After the chaos of motherhood had died down and I battled through a somewhat difficult year with a feisty and very hungry baby, I found that certain situations would provoke a reaction in me. Friends would tell me of their 'easy' births (if there's ever such a thing) and I would feel all this anger in me. I would avoid hanging around with people who were blissfully enjoying motherhood because I felt like a failure compared to them. Women who found breastfeeding bonding or enjoyed waking up in the night to rock their little one or loved their new life of mums and tots groups made me run a million miles away. I found myself avoiding certain friendships or conveniently going to the toilet whenever the subject of birth came up. People would ask me "when are you having another, then?" and every time I'd feel like they may as well have said to me that my pain was not valid; that my struggles didn't count. I found the question insulting, as though they'd just asked me when I would be going to war again.
Now, I'm a very open person, but mental health issues are very difficult to talk about. There's almost a taboo about admitting you have any sort of weakness, as though one affecting your mind is less serious than one affecting your physical body. In the light of Robin Williams' death it has helped me to understand the importance of honesty about mental health. I may not be able to tell you these things in person but for some reason I can write about them here.
At a wedding, two years after my son's birth, I'd left him with his Nanan and I was looking forward to letting my hair down. Instead, I found myself sat on a table full of other mothers, mopping up dribble and talking in baby language. I was forced to talk about teething and nappy rashes and I suddenly felt physically sick (and, no, I wasn't even close to intoxication). Someone started talking about how much they were enjoying parenting and how they couldn't wait to have another child, which provoked everyone else to join in with expressing the joys of motherhood, whilst they cooed over their little ones. Feelings of anger and inadequacy rose up and I had to make a quick exit. I sobbed in the toilets for over an hour. Sobbed. For an hour. Two years after my birth. That's not normal, right?
The weird thing is I was enjoying motherhood. My screaming child had turned into an entertainment system that made me laugh everyday, gave me cuddles and was full of character. I wanted to experience that again but I how could I? How could someone willingly go to war?
My decision to have another child, nearly four years later, didn't come easy. Deep down it was what I wanted and I was so used to blocking out negative feelings about birth and avoiding other mothers (and weddings) that I just allowed myself to think of all the good times of having a child and the life we would have in the future.
And then I got pregnant.
And it was like a hurricane just blew threw my house and I couldn't see for all the dusty memories I'd swept under the carpet which were now encircling my head. I started to panic. I would literally wake in the night in a sweat. I needed to tell others of my 'joyful' news and instead I wanted to bury myself into a hole and hide. I felt really scared and overwhelmed and no one would understand me. How could you plan a pregnancy that you don't want to go through? It's the most ridiculous thing. I would either be met with expressions of extreme excitement or looks of "what the hell are you doing?" I found neither response helpful. But I wanted another child more than anything.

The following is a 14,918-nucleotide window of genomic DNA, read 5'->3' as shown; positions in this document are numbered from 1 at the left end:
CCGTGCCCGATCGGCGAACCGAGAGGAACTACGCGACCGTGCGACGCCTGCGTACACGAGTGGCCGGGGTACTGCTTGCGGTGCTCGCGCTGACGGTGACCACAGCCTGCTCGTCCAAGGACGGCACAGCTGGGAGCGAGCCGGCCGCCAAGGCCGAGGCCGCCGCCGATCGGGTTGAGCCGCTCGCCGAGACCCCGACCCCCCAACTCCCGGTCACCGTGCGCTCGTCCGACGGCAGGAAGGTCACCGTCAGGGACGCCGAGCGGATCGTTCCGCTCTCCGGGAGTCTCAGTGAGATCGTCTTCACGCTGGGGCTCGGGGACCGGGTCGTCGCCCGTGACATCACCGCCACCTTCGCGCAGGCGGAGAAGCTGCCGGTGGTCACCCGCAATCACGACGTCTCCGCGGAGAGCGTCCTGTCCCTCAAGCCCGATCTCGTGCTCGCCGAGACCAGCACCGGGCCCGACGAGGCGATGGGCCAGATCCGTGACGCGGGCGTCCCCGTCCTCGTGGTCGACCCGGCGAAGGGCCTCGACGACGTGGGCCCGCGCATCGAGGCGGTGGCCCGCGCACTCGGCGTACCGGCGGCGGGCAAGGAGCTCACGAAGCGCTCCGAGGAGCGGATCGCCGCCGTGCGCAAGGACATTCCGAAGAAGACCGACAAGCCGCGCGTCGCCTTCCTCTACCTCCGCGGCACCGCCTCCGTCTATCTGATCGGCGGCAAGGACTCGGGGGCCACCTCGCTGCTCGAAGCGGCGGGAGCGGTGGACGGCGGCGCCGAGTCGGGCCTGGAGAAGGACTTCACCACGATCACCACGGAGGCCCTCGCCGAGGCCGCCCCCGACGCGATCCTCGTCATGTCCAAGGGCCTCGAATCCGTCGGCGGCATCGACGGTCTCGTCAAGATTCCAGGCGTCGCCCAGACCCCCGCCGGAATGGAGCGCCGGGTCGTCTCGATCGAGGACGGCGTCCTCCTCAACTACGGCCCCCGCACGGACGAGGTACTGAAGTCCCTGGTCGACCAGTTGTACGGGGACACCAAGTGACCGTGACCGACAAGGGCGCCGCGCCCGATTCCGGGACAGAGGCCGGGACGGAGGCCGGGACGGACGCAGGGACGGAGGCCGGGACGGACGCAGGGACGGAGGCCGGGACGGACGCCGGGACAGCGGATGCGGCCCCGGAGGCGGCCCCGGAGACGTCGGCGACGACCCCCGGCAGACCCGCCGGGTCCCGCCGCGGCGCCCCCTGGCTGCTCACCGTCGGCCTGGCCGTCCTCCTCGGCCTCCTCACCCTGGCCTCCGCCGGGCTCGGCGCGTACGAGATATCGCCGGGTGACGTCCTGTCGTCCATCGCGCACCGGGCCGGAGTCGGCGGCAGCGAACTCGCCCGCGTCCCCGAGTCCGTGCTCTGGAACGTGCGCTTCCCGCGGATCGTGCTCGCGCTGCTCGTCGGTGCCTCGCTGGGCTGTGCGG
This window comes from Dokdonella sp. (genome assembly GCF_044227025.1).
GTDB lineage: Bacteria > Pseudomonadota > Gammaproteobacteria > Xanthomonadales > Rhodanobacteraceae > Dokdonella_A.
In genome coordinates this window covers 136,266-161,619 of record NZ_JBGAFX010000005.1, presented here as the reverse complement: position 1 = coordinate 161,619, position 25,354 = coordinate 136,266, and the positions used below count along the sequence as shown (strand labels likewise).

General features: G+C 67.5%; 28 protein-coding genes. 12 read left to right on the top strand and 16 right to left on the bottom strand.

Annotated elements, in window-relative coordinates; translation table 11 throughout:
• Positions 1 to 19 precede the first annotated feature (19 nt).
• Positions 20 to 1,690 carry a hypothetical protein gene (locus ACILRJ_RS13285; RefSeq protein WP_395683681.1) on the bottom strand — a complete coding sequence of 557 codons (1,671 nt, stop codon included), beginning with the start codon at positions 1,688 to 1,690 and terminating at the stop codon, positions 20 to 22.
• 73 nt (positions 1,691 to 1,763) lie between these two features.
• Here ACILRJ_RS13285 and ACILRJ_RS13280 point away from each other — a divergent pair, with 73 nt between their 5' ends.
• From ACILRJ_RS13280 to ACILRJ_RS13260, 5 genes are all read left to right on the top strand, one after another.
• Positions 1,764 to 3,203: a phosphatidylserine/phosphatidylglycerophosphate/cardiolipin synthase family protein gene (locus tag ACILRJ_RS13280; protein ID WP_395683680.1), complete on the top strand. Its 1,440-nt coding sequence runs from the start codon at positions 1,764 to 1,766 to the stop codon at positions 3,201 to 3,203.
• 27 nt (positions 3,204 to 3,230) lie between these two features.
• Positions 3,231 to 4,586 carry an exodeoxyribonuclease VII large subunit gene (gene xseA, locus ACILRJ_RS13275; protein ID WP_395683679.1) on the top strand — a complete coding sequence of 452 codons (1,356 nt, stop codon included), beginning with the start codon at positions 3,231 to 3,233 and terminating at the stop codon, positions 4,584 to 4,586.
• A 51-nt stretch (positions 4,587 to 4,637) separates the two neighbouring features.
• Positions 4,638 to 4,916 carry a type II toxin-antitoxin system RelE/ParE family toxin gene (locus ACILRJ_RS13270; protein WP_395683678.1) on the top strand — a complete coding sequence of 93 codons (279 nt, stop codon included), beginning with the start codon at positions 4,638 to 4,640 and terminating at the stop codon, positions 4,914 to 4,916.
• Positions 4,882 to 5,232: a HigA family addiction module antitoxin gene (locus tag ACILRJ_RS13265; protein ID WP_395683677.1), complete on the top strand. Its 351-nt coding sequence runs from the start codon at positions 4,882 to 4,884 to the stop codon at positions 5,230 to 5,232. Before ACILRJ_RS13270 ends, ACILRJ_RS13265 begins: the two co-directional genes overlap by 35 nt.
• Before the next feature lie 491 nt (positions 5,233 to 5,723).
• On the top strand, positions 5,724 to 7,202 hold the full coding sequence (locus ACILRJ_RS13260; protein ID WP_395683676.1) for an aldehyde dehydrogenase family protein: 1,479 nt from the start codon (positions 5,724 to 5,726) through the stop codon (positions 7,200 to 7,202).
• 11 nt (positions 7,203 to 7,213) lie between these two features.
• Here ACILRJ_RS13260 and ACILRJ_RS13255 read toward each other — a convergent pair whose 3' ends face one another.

Thankfully, due to a previous emergency c-section, I was given the option of having another one and Neil and I had decided to grab this opportunity, knowing that I could change my mind at any point. The consultants were, of course, pushing me to have a vaginal delivery but we stuck to our guns because of my past experience. It felt like a weight had been lifted and I knew that I didn't have to deal with any feelings of uncertainty, extreme pain and failure again.
But the feelings of relief were short lived. Something was deeper.
I was referred to see a consultant midwife to discuss my feelings about the birth. She was the first person who validated what I'd been through. She looked through my pages of notes from my delivery and expressed her total understanding of me wanting a c-section. She listened to me and she made me feel like I was not the weak person I thought, but I was, in fact, extremely brave. She told me I had symptoms of post traumatic stress and referred me to a clinical psychologist who I am now seeing on a weekly basis.
I'm finding this time in my life the most intense I've ever been through. There are things that have come to light that are much deeper than childbirth or physical pain. I have deep-rooted beliefs about myself which are extremely unhelpful and affect my daily life. My life has been about avoiding failure, avoiding pain, avoiding mistakes. If you're a parent you will know that's impossible.
When I started this process I wished I had done it sooner after my birth. Now I wish I'd done this long before I'd even thought of having children. Motherhood is such an intense time and brings about all sorts of emotions which you can brush under the carpet or deal with. This is not always easy and can be very painful, but vital none the less. If you've had negative emotions connected with pregnancy or parenting (or anything, actually) I would urge you to pursue help. Please don't let your fears control you and stop you from having the life you want.
If you're struggling with birth trauma or negative feelings associated with birth or motherhood you may find these links helpful.